Rape Culture

A secret writer from a pragmatic blue-collar neighborhood, Marie White Small brings her skills as a florist, waitress, antiquarian bookseller, bookbinder, cook, and pie-baker to the page.

 

shutterstock_156729575Rape culture is back in the news; this time it’s about the casting couch once occupied by Harvey Weinstein, and the dozens of ingénues who were lured in with perilous promises. These women tell a universal story, and frankly it doesn’t matter who the man is, or the woman or girl involved—it’s always the same setup: a male dominates and uses a female sexually with whatever tools he has at his disposal. They include coercion, threats, retaliation, promises of rewards, or the responsibility of families or liasons being broken apart if she tells . . . and sometimes death.

Me, too . . .

Sexual abuse and rape are as common as house nails. Get a group of women together, and although it is a dark secret, if the conversation is safe, and if there is enough wine, there will be at least three stories in a group of twelve.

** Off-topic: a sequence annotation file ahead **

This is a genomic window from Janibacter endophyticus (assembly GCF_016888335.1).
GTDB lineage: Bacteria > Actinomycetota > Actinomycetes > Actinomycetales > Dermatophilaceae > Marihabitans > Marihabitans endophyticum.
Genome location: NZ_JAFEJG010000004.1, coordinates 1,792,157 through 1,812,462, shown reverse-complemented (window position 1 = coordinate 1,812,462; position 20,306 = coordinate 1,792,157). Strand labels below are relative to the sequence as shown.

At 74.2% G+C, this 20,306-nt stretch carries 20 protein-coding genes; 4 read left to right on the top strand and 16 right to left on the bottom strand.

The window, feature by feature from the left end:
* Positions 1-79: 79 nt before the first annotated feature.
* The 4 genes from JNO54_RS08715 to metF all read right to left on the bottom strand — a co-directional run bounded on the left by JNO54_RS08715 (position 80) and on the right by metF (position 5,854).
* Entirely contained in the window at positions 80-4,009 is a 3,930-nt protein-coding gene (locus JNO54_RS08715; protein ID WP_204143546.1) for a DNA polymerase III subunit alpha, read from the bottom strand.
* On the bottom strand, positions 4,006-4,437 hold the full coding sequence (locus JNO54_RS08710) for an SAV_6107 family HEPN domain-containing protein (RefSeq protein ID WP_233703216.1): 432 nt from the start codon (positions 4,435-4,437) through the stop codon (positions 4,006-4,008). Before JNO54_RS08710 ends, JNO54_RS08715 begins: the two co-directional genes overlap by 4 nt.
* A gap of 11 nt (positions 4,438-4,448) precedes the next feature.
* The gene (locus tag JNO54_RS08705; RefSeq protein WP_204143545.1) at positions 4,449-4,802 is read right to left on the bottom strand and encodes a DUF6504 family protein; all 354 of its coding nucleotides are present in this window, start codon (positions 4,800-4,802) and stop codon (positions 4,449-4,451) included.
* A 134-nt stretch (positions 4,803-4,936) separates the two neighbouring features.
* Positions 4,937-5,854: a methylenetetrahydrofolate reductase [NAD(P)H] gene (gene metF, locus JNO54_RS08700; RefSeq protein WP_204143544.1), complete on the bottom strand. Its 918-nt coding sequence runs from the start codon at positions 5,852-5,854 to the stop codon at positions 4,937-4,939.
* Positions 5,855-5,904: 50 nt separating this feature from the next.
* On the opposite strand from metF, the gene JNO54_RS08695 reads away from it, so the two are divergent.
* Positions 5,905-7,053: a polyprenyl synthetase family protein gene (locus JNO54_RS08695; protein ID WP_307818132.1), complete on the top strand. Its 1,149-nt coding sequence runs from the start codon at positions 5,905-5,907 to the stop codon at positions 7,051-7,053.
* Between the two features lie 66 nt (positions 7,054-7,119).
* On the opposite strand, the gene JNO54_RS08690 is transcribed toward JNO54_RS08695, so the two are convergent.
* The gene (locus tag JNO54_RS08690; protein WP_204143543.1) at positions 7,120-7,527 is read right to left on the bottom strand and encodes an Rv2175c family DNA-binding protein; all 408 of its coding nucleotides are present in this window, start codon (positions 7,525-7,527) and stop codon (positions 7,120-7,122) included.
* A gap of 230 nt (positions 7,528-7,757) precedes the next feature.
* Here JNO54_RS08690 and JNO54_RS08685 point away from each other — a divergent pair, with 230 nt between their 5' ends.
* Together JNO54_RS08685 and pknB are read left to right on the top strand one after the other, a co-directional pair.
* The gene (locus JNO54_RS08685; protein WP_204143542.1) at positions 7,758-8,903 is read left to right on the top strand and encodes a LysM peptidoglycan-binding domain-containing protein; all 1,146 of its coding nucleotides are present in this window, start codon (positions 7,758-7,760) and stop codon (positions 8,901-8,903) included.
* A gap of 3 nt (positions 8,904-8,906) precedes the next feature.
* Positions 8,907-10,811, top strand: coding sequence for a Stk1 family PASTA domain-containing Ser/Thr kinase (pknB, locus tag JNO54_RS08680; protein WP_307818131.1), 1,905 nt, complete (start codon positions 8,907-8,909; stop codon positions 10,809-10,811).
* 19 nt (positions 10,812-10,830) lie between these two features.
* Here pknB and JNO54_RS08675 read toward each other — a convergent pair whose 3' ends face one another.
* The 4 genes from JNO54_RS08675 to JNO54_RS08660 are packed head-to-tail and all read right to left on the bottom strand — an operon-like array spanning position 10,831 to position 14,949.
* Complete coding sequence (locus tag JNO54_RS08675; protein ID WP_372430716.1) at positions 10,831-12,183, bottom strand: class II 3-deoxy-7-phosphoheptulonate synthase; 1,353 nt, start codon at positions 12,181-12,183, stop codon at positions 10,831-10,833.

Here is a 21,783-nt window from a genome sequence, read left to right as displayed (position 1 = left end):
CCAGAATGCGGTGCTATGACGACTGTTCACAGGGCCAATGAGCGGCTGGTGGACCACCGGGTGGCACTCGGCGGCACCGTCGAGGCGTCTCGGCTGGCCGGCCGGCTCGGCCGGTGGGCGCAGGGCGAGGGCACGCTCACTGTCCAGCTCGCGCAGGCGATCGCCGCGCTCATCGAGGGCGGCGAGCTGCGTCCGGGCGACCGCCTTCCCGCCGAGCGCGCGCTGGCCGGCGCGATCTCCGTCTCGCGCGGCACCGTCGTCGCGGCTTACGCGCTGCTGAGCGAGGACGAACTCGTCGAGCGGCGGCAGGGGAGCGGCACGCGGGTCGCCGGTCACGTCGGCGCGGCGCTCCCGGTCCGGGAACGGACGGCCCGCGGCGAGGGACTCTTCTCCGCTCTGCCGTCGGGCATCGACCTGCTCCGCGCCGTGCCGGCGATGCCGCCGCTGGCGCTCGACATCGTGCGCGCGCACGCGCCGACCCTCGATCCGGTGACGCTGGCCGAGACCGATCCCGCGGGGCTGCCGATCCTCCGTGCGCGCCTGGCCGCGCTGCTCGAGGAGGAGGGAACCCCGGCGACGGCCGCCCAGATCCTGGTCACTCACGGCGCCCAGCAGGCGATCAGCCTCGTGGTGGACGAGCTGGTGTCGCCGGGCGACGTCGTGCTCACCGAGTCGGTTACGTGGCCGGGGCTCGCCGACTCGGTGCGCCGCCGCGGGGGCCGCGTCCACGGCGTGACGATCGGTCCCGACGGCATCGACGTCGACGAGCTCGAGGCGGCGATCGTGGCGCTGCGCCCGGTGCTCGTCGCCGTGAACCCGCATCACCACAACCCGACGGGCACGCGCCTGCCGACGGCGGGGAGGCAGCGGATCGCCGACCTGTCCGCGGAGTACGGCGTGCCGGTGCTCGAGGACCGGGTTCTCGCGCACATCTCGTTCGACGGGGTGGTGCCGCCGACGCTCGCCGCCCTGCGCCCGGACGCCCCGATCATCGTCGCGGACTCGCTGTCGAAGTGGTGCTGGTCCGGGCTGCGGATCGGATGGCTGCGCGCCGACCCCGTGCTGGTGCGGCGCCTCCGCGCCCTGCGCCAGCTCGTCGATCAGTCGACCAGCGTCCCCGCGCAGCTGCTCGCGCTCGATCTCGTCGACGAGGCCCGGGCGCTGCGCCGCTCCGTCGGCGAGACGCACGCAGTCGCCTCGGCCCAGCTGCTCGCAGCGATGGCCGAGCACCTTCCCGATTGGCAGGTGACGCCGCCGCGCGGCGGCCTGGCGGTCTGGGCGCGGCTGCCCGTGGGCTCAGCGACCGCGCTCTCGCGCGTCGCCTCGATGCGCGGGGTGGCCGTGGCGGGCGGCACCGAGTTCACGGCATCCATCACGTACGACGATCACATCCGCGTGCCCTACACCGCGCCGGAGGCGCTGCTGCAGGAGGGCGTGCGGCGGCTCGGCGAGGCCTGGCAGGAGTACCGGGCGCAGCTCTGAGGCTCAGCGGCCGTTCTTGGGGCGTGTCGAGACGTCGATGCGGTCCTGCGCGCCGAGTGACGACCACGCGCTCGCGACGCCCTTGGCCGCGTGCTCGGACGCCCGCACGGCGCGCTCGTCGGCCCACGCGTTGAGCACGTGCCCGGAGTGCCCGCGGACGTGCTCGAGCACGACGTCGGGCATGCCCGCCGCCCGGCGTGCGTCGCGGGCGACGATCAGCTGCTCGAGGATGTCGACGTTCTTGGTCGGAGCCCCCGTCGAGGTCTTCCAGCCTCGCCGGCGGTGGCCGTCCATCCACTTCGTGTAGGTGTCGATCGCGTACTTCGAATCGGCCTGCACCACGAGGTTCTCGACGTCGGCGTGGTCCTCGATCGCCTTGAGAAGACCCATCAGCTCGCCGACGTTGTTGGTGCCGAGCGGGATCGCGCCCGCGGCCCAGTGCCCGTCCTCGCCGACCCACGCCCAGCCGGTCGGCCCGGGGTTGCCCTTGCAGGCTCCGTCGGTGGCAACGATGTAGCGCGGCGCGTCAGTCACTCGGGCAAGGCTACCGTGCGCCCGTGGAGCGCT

I remember the word “rape” being uttered in my sixth grade English class by a boy, followed by guffaws from his compatriots. I was confused: I had never heard that word, although I understood it viscerally.

I had never heard that word, although I understood it viscerally. 

 

So yes, me, too. I was three or four years old when the touching began, and six when I was raped. The perpetrator was my grandfather, a man who was brilliant, blind, talented, and afflicted. My grandmother, his wife, found me wounded and curled at the bottom of the bed. She plunked me into the kitchen sink and scrubbed me like a potato—kept me for an extra week to heal.

I thought she hated me, and it confused me when that Christmas, she gave me a sophisticated gold watch, with a thin black strap

I thought she hated me, and it